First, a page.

Kachin hydropower projects the result of back-door deals
Eleven Media, 15 January 2014
A Chinese company has been planning to sign a contract with the Myanmar government to build four hydropower projects in northern Kachin State.
The projects are planned along the Nawchankha River, which flows into Maykha River, according to sources close to the Ministry of Electric Power.
In 2010, YPIC International Energy Cooperation & Development Ltd., based in Yunnan province, signed an agreement with the government together with International Group of Entrepreneur (IGE), an unknown private entity from Myanmar, to construct hydropower projects on Nawchankha River.
The initial agreement, approved by the government's Hydropower Administration Department, covers the establishment of five projects on the river, namely Laungdin, Htonshin Chaung, Wukyone Kyal, Gaw Lan, and Kankan.
However, the public has been kept in the dark about these projects as the agreement was signed during the previous military government which made numerous secret agreements with China.
Experts who have read the 2010 agreement said it was an ‘umbrella MOA’ that covers all five projects in the Nawchankha River basin. However, one has since been removed.
Government left with 15 percent share
According to the agreement, YPIC International from China and IGE will own a joint 85 percent share, leaving the government with the remaining 15 percent. However, IGE will only claim 2 percent of the joint share, leaving YPIC International with a de facto 83 percent ownership of the project.
Revisions have been made to prevent potential flooding, leading parties to sign a new contract to build the four hydropower projects – Laungdin (600 megawatt), Gaw Lan (120 megawatt), Htonshin Chaung (340 megawatt) and Kankan (140 megawatt).
While Myanmar is currently planning up to 67 hydropower projects, the government remains reluctant to explain how it plans to distribute the electricity or what the environmental impact will be.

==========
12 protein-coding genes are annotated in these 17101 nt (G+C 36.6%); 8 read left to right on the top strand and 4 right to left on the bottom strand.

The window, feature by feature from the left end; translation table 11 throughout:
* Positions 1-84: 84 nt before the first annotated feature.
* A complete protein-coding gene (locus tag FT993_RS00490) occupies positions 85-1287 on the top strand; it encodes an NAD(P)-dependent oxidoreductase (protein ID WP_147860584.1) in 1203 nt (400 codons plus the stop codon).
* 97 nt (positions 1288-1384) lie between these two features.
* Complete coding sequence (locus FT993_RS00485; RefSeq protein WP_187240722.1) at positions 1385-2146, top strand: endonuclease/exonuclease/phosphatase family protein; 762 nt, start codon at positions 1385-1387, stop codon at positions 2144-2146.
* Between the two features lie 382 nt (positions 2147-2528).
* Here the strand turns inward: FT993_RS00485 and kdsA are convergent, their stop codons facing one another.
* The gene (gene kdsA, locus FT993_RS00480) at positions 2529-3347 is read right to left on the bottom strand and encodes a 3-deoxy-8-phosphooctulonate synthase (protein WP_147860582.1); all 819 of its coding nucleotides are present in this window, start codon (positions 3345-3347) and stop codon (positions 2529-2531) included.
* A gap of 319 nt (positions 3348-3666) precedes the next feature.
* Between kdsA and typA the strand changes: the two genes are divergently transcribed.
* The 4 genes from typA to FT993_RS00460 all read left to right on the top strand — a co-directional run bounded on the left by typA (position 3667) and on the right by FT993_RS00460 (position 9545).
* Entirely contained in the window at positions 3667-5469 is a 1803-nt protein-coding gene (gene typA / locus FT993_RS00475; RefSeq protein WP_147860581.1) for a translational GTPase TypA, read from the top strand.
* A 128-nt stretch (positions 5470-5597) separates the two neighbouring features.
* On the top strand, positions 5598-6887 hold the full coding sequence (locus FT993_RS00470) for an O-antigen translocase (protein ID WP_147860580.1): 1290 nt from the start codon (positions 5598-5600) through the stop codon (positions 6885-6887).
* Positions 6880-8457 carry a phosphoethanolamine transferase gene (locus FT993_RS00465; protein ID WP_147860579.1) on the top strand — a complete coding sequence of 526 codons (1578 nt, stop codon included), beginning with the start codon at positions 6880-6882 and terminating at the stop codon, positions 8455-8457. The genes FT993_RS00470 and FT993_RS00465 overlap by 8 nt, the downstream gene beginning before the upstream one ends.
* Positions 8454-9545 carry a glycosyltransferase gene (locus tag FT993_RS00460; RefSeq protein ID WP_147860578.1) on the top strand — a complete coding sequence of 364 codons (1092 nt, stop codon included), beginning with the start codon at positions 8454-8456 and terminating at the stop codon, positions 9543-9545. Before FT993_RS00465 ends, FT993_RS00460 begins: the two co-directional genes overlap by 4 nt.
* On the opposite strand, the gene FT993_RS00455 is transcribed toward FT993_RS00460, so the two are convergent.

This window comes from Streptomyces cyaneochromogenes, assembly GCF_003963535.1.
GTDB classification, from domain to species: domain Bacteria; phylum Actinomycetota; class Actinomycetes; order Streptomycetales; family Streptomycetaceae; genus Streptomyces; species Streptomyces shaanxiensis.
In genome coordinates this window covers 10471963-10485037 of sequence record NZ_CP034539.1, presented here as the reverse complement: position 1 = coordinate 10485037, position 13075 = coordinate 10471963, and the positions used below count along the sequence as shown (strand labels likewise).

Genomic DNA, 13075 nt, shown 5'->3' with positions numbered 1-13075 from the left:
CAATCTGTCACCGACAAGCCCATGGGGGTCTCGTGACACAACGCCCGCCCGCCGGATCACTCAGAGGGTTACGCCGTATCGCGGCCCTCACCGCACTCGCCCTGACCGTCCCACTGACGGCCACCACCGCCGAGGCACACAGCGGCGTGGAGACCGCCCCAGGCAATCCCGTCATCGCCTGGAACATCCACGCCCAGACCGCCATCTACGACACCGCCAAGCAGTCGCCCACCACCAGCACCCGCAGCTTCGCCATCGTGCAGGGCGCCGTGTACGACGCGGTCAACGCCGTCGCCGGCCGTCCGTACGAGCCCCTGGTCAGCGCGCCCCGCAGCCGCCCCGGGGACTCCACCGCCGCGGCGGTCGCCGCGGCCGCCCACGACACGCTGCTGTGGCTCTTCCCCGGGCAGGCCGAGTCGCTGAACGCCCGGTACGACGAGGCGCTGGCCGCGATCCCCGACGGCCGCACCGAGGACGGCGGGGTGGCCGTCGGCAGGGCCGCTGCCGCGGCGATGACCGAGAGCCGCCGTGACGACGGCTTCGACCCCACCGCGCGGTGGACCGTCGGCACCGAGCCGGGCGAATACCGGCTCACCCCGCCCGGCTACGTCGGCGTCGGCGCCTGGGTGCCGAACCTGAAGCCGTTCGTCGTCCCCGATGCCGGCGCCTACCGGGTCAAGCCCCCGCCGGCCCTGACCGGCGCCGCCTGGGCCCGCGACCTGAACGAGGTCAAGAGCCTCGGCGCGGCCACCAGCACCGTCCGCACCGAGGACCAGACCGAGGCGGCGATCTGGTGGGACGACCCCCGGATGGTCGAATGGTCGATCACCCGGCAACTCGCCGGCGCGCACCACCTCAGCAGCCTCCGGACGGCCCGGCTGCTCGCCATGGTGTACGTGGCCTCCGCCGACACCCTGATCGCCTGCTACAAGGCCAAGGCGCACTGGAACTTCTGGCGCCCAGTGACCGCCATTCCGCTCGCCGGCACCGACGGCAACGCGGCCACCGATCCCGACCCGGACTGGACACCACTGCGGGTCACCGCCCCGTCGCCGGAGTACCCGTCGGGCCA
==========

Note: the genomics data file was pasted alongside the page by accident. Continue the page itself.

Behind closed doors
Following the controversy of the Myitsone dam project, which was halted by President Thein Sein after public outcry, similar contracts are now emerging that were signed behind closed doors between military brokers, private companies and government officials.
Environmental and social concerns are often the most neglected by such large-scale development projects. For example, the entire Htamathi forest in Sagaing Region was cleared within six years under the pretence of building a hydropower project. Residents who were forcibly removed from the area are still facing difficulties reclaiming their land, while land brokers have become disproportionately rich.
The Latpadaungtaung copper mine project is another case study. It has demonstrated the high-stake economic interests, again involving China, that have resulted in an iron-fisted response to the peaceful protests that oppose the project.
Transparency to equal accountability
The meagre benefits of such projects for the general public who have long faced eviction, forced resettlement, as well as land-grabbing and lack of compensation, has led to even greater discontent.
The back-door deals with foreign companies that orchestrate these projects further increases the suspicions that development projects only benefit crony businesses at the expense of the public.
In the past, contracts signed with Chinese companies have sought to exploit the countries natural resources, often leaving the government with a meagre 15 percent share. This rarely translates in compensation for land or better public services.
The Nawchankha hydropower project is only the latest to come to light. With growing transparency, the public can only hope for better accountability.